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Gold Surges to Record $1,637.50 as Congress ‘Plays Chicken’ on U.S. Debt

July 31, 2011 by · Leave a Comment 


By Pham-Duy Nguyen
Jul 29, 2011 11:29 AM PT

Gold futures rose to a record $1,637.50 an ounce on demand for an investment haven amid mounting concerns on the U.S. debt impasse and signs of a faltering economy.

U.S. lawmakers are offering rival plans to avert a default as the Aug. 2 deadline for raising the $14.3 trillion debt limit nears. A government report today showed that gross domestic product rose less than forecast in the second quarter, driving the dollar lower. Gold had the biggest monthly gain since November 2009.

“The economy is weak, and these guys in Washington are playing chicken with the debt ceiling,” Matt Zeman, a strategist at Kingsview Financial in Chicago, said in a telephone interview. “It’s not a good mix, and gold may be one of the safe harbors that people find.”

Gold futures for December delivery rose $15, or 0.9 percent, to settle at $1,631.20 at 1:50 p.m. on the Comex in New York. The metal, up 8.5 percent in July, had four straight weekly advances.

The Standard & Poor’s 500 Index headed for its third straight monthly loss, the longest slump since 2008. The dollar was down for the third consecutive week against a basket of six major currencies.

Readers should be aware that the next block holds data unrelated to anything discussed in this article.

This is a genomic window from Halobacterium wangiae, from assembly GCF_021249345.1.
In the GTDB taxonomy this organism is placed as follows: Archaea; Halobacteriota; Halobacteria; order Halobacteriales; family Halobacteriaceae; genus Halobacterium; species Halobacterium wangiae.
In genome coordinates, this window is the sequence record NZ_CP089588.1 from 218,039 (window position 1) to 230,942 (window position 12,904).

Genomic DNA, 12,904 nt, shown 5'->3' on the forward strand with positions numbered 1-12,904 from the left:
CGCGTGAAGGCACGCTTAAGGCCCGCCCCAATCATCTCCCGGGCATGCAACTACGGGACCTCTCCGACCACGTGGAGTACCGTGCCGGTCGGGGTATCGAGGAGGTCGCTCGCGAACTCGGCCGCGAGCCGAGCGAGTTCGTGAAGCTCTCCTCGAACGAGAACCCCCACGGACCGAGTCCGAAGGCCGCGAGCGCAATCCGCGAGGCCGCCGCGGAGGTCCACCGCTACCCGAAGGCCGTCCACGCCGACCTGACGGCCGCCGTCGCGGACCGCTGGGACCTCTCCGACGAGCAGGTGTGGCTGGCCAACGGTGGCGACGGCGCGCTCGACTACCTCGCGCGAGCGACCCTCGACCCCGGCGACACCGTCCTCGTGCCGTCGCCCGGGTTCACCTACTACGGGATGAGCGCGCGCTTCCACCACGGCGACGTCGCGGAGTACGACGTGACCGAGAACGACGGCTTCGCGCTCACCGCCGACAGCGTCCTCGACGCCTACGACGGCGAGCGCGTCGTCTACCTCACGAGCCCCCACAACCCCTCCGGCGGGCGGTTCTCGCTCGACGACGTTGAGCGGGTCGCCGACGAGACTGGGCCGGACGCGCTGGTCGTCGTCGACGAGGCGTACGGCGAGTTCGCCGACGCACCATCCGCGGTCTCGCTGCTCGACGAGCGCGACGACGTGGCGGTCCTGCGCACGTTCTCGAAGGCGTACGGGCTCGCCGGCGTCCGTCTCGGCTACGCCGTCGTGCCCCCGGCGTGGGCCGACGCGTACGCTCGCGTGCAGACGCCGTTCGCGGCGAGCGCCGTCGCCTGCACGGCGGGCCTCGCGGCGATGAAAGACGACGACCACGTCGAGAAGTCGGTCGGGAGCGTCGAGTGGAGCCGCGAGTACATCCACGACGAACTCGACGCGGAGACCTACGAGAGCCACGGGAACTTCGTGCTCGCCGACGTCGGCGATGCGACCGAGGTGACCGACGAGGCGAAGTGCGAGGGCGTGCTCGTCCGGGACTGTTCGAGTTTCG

Gold has climbed 15 percent this year, heading for the 11th straight annual gain. Yesterday, holdings in exchange-traded products backed by the metal rose 0.9 percent to a record 2,150.5 tons, data compiled by Bloomberg show.

‘Ability to Govern’

“People want to own gold,” Adam Klopfenstein, a senior strategist at Lind-Waldock, a broker in Chicago, said in a telephone interview. “Investors want something tangible to diversify away from U.S. assets. Everyone is uncertain about what’s going to become of the U.S. economy and our ability to govern and control our debt.”

The Federal Reserve has kept its benchmark interest rate at zero percent to 0.25 percent since December 2008 and bought back Treasuries to help bolster the U.S. economy. Moody’s Investors Service, Standard & Poor’s and Fitch Ratings have said they will cut the nation’s top-level credit rating should a failure to raise the debt ceiling lead to a default.

Silver futures for September delivery climbed 31.2 cents, or 0.8 percent, to $40.106 an ounce on the Comex, little changed for the week. The price gained 15 percent in July.

Platinum futures for October delivery declined $7.10, or 0.4 percent, to $1,785.30 an ounce on the New York Mercantile Exchange, down 0.7 percent this week. The price still climbed 3.4 percent in July.

Palladium futures for September delivery fell 40 cents to $827.70 an ounce. The metal gained 2.6 percent this week and climbed 8.8 percent in July, the most this year.


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